Dame Louise Casey, the senior civil servant who led initiatives across government including the Troubled Families Programme and schemes to tackle anti-social behaviour, is to leave government later this year.
The Department for Communities and Local Government announced Casey has decided to leave government in the summer to take up new opportunities in the voluntary sector and academia.
Casey joined the civil service in 1999 from housing charity Shelter in a role to tackle homelessness. Since then she has served under four prime ministers, with her most high-profile role taking the helm of the controversial Troubled Families programme since 2012.
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Under the original scheme, councils were paid up to £4,000 for identifying and turning round the lives of 120,000 families with entrenched social problems including unemployment, domestic abuse and truancy.
An evaluation carried out for the Department for Communities and Local Government by the National Institute of Economic and Social Research of the initial phase of the scheme, which ran from 2012 to 2015, was "unable to find consistent evidence that the programme had any significant or systematic impact".
The evaluation, initially expected to be published in 2014, was not made public until 2016. Casey insisted that she had not asked DCLG to sit on the report and insisted "no one" would dispute "the fact that 116,000 [families] had problems and now have less of those problems".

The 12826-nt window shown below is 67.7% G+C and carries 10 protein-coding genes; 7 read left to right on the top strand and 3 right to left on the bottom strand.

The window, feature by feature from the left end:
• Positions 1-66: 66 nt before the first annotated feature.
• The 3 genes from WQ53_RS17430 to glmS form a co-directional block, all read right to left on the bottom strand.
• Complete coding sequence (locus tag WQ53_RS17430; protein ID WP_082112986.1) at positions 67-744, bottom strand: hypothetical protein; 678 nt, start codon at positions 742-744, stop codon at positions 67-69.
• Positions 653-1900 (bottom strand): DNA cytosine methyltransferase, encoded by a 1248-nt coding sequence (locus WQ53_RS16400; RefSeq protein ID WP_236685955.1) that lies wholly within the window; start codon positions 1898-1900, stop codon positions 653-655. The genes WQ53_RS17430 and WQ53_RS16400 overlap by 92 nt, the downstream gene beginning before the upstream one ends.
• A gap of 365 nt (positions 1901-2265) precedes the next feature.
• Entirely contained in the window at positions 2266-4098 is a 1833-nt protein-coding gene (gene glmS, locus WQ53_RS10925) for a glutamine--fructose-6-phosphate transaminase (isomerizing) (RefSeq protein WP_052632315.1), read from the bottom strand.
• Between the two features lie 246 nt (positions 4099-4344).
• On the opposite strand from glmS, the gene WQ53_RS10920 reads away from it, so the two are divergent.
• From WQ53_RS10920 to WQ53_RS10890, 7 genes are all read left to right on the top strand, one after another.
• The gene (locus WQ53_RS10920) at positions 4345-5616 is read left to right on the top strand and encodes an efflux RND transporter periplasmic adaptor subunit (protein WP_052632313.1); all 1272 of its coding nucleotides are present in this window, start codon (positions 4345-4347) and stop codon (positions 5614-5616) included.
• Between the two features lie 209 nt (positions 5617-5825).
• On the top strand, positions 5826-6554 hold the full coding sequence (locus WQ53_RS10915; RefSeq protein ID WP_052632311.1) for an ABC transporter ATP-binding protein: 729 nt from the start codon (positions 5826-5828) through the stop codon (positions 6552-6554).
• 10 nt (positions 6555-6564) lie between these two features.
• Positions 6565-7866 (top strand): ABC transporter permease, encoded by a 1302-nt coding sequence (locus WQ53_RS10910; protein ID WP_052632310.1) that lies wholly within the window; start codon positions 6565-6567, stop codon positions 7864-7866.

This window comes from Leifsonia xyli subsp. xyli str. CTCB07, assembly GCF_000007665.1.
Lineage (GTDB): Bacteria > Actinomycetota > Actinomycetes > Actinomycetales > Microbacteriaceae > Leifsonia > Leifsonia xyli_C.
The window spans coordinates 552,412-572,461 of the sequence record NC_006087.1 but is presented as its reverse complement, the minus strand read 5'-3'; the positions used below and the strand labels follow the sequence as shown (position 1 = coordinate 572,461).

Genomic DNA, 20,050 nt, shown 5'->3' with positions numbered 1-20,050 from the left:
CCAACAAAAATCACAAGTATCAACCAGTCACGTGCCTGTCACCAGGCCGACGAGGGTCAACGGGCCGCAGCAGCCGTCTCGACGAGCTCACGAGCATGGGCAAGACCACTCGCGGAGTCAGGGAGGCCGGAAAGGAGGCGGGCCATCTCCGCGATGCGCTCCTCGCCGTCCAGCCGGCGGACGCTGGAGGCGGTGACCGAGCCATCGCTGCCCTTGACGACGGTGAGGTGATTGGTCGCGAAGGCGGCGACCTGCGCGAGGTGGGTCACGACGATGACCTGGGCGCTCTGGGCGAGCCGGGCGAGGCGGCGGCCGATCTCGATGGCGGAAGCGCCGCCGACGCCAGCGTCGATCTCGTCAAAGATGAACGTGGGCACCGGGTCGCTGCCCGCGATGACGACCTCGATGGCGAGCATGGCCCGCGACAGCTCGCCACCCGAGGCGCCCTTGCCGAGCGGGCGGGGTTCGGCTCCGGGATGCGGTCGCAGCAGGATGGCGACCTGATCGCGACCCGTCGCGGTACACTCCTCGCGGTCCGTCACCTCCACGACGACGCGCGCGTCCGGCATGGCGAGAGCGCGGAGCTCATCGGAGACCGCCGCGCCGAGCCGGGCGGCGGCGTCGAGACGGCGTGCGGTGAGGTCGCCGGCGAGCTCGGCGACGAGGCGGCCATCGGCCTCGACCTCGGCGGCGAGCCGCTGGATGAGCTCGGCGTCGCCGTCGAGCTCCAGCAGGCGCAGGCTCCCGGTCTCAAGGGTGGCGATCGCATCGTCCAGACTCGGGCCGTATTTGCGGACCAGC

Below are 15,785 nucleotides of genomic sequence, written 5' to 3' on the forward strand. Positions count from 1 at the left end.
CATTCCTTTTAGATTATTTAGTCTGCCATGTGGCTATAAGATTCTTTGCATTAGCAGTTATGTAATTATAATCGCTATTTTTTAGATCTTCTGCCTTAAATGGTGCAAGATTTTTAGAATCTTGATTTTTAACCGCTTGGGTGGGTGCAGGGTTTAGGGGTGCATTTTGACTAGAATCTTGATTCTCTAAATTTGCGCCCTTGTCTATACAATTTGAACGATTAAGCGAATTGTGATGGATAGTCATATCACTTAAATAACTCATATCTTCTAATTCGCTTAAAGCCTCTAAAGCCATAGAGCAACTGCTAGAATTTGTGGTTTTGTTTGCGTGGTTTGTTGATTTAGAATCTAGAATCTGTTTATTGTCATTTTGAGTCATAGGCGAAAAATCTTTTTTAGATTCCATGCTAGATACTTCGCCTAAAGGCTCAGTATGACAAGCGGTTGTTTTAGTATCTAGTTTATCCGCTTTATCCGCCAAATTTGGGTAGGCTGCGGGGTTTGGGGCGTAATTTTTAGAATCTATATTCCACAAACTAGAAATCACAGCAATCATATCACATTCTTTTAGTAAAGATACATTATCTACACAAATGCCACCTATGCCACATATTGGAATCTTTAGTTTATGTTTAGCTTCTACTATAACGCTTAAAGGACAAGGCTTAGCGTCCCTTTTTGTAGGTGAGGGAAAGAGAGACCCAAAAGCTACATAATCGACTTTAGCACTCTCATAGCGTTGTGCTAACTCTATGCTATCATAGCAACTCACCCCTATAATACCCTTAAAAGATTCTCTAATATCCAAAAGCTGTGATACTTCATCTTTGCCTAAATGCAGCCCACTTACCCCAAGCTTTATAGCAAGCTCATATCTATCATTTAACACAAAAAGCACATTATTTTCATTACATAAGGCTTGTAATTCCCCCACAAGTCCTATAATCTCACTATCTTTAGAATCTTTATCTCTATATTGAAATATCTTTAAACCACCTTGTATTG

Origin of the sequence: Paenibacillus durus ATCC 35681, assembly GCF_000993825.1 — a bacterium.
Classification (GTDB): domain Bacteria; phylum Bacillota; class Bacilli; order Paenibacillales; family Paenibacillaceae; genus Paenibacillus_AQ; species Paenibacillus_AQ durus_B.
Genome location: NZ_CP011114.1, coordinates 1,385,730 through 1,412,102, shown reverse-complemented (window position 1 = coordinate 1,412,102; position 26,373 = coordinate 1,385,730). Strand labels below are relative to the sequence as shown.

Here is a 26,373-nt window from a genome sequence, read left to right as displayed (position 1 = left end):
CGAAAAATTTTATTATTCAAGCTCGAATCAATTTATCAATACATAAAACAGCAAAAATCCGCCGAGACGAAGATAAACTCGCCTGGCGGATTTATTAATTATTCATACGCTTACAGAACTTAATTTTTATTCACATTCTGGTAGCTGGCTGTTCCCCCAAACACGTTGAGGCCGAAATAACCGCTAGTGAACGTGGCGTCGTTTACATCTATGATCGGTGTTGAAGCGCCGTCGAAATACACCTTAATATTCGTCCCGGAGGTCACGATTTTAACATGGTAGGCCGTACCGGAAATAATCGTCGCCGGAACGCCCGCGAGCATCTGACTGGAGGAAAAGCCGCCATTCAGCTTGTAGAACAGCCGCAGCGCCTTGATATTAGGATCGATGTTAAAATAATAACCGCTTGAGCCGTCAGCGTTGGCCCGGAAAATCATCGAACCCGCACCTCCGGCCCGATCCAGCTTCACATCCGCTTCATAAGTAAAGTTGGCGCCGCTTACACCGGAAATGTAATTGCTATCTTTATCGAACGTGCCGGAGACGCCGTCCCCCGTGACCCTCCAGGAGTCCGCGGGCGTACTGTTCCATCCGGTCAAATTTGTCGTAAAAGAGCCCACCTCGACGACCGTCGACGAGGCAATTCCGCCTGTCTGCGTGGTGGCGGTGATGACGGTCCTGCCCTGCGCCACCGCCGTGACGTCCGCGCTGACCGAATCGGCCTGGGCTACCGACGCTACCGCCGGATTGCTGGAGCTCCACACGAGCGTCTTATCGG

The high-profile scheme has since been expanded to provide help for up to 400,000 disadvantaged families by 2020, although it is considering a move away form the payments-by-results model used in the original programme to incentivise councils to take part.
Casey’s most recent role in government was a review into social integration and opportunity in December 2016, and other posts she held in government included director of the Home Office’s Anti-Social Behaviour Unit and director general in the Home Office, heading up the Neighbourhood Crime and Justice Group. She also led an investigation into the governance of Rotherham council which found significant governance failings in the authority following a report into child sexual exploitation in the town. Following this, the Department for Communities and Local Government intervened to appoint commissioners to run the authority.
In a statement released on Friday, Casey said it had been “an incredible privilege to work at the heart of government on some of the most challenging and important areas of social policy including homelessness, poverty, protecting communities from crime and anti-social behaviour, child sexual exploitation, troubled families and social integration and exclusion”.
She added: “I would like to thank everybody who I have worked with in this time for what we have achieved together in helping those less fortunate than ourselves. I wish all those that I have had the pleasure to serve and work with over the last 18 years the very best wishes for all their future work.
“While I am leaving the civil service, I am not leaving public service and will be pursuing a number of issues close to my heart.”